This week at Wake-Up Wednesday, we welcomed Dr. Troy Smith of the history department here at TTU. He joined us to discuss the topic of white privilege, and what follows are some of our insights from the evening's discussion.
So what is white privilege? Many people associate white privilege with prejudice, but it’s not exactly the same thing. While prejudice can be handed down as a learned behavior from family members, it is ultimately a choice one makes to be prejudiced towards a certain group of people based on their race. White privilege refers to the cultural privileges white people are born into in this society and have no choice in. Some aren’t even aware that it’s something they have.
To better explain white privilege, Dr. Smith spoke about the concept of whiteness. White people did not always identify themselves as white. In fact, the concept of whiteness only came along when white people began interacting with other races who happened to have darker skin colors. Shortly after this interaction began, a social hierarchy developed placing white Anglo-Saxons at the top and other races at the bottom. This hierarchy and concept of whiteness became the backbone of the slave industry. White people had to believe that black people were inferior to them in order to justify slavery.
Slavery left the hierarchy permanently ingrained in everyone. W.E.B DuBois said that black Americans had a double consciousness meaning that they not only had to see themselves as how they truly were but also had to be aware of how they appear to white people. White people do not have to have this awareness. White people in the United States seem to possess an ingrained fear of black men. This fear traces back to our ancestors who feared slave rebellions of black men during the antebellum period. It doesn’t mean that these people are racist though they may be; it only means that the race hierarchy put in place by our ancestors still plays an important role in today’s society.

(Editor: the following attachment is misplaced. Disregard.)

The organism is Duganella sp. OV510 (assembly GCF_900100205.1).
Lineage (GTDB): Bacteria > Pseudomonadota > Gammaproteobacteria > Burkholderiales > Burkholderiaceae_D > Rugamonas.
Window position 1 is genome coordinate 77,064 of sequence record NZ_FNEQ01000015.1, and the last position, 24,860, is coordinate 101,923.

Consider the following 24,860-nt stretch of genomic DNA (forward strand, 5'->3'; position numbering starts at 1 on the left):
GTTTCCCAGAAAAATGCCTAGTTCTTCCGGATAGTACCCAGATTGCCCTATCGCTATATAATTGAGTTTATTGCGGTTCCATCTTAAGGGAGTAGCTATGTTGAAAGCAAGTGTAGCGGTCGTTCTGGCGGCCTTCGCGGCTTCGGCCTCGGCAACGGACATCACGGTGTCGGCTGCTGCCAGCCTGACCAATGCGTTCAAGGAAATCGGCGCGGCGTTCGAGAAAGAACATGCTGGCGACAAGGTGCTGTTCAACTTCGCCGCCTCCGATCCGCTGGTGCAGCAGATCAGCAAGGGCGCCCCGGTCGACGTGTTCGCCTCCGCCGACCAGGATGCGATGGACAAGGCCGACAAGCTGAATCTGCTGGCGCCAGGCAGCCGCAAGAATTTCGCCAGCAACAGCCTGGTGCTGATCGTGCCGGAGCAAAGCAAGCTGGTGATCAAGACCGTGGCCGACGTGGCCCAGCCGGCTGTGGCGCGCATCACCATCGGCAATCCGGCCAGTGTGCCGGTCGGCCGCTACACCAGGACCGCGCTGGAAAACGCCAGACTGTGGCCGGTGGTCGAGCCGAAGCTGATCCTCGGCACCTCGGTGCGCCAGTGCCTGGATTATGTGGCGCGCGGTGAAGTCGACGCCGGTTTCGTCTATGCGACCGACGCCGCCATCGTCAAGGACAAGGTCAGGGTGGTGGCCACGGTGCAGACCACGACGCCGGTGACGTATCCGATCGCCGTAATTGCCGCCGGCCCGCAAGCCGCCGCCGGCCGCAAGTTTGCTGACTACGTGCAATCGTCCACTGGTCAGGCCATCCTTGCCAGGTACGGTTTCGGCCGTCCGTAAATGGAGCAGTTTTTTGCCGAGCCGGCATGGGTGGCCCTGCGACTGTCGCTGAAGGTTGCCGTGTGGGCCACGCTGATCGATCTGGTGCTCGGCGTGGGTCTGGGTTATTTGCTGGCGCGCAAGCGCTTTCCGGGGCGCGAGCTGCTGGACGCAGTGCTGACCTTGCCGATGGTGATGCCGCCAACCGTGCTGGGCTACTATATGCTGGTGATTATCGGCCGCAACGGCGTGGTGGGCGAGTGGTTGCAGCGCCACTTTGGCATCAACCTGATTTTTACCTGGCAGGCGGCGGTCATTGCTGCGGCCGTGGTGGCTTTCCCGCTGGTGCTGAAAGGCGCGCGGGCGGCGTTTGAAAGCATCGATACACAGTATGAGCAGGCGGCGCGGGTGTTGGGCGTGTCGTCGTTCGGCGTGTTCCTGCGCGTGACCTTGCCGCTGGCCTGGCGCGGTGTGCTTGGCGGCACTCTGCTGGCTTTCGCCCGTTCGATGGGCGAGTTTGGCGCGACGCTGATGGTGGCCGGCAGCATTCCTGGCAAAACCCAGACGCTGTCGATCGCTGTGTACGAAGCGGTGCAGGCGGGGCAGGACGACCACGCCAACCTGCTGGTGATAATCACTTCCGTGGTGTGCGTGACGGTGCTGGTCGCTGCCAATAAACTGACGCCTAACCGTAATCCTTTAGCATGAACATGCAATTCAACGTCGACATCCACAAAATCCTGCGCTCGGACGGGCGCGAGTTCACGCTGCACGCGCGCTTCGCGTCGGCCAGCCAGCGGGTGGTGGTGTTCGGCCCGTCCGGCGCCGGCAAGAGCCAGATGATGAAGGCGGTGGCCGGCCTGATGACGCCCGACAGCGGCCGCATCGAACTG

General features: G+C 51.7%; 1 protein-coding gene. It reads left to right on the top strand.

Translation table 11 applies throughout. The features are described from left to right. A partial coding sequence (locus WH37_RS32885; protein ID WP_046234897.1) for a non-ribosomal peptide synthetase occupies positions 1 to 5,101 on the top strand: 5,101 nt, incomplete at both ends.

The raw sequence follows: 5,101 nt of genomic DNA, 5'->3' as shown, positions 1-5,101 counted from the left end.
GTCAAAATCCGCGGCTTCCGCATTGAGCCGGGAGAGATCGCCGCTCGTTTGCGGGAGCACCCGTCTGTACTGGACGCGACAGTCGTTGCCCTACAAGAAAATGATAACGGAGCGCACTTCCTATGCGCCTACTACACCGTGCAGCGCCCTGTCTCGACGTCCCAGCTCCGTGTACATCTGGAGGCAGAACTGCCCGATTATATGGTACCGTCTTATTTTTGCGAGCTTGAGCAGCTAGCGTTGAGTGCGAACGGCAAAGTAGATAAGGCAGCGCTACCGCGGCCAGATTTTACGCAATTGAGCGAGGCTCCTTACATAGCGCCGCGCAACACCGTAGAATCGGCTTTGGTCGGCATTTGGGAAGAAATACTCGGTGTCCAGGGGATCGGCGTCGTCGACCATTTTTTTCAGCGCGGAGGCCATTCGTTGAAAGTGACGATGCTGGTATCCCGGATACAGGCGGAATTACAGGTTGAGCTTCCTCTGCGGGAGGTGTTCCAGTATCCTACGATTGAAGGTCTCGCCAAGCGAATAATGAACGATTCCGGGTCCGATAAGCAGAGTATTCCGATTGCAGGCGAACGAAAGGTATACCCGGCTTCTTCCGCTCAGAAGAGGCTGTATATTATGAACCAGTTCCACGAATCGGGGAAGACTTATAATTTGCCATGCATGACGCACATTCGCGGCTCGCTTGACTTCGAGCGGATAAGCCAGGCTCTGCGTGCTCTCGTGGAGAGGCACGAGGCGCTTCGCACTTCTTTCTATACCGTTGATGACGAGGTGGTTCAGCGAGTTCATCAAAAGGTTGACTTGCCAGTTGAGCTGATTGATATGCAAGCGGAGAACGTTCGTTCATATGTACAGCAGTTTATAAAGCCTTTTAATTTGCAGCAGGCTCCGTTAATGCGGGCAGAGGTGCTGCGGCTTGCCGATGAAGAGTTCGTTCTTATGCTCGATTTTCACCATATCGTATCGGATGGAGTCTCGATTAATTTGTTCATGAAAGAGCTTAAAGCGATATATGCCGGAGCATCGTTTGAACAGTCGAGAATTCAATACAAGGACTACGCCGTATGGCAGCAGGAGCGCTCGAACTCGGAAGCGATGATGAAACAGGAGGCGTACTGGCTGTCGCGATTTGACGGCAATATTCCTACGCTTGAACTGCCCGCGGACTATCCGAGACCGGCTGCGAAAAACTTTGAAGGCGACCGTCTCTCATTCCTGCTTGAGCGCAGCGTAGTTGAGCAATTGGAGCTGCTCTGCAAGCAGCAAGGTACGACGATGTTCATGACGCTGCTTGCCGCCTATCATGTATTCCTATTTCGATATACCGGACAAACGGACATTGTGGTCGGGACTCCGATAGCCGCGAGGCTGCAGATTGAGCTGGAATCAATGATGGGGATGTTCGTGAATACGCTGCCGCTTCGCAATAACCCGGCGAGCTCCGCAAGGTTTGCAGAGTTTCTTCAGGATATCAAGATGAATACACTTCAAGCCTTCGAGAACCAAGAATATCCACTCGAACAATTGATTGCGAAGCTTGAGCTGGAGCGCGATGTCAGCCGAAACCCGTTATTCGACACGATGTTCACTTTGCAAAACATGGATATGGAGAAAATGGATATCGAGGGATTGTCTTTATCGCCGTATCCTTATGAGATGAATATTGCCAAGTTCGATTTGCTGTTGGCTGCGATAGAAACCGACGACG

In 1954 when Brown v. Board was brought to the Supreme Court, psychologist Kenneth Clark and his wife Mamie Clark designed an experiment to show the psychological effect of segregation on school children. Black and white children were given dolls that ranged in skin tone from white to black. They were then asked questions like which doll would be the good doll and which one would be the bad one. Both black and white children responded that the white doll would be the good doll and the black one would be the bad one. This study was replicated ten years ago with similar results. This is just another example of how white privilege and social hierarchy have leaked down into the generations.
So now that we’re aware of white privilege, what can we do about it? Can we do anything about it? How do we use it to everyone’s advantage? As white allies, we can change the system from the inside. As unfortunate as it is, one white person is generally more likely to listen to another white person especially on race issues. This is a prime example of white privilege. If we use that privilege by speaking to people about the issues of groups other than our own and becoming a support group within activist groups, we can change the white privilege system from the inside out. We must, however, remember to come with a sense of humility as we offer our support. - Chelsea Mathes and Andrew Smith of the Tree House, commenting on our conversation with Troy Smith
Join us next week as we begin an interfaith journey with Rabbi Rami with a talk titled “Heart of Judaism”. http://www.rabbirami.com/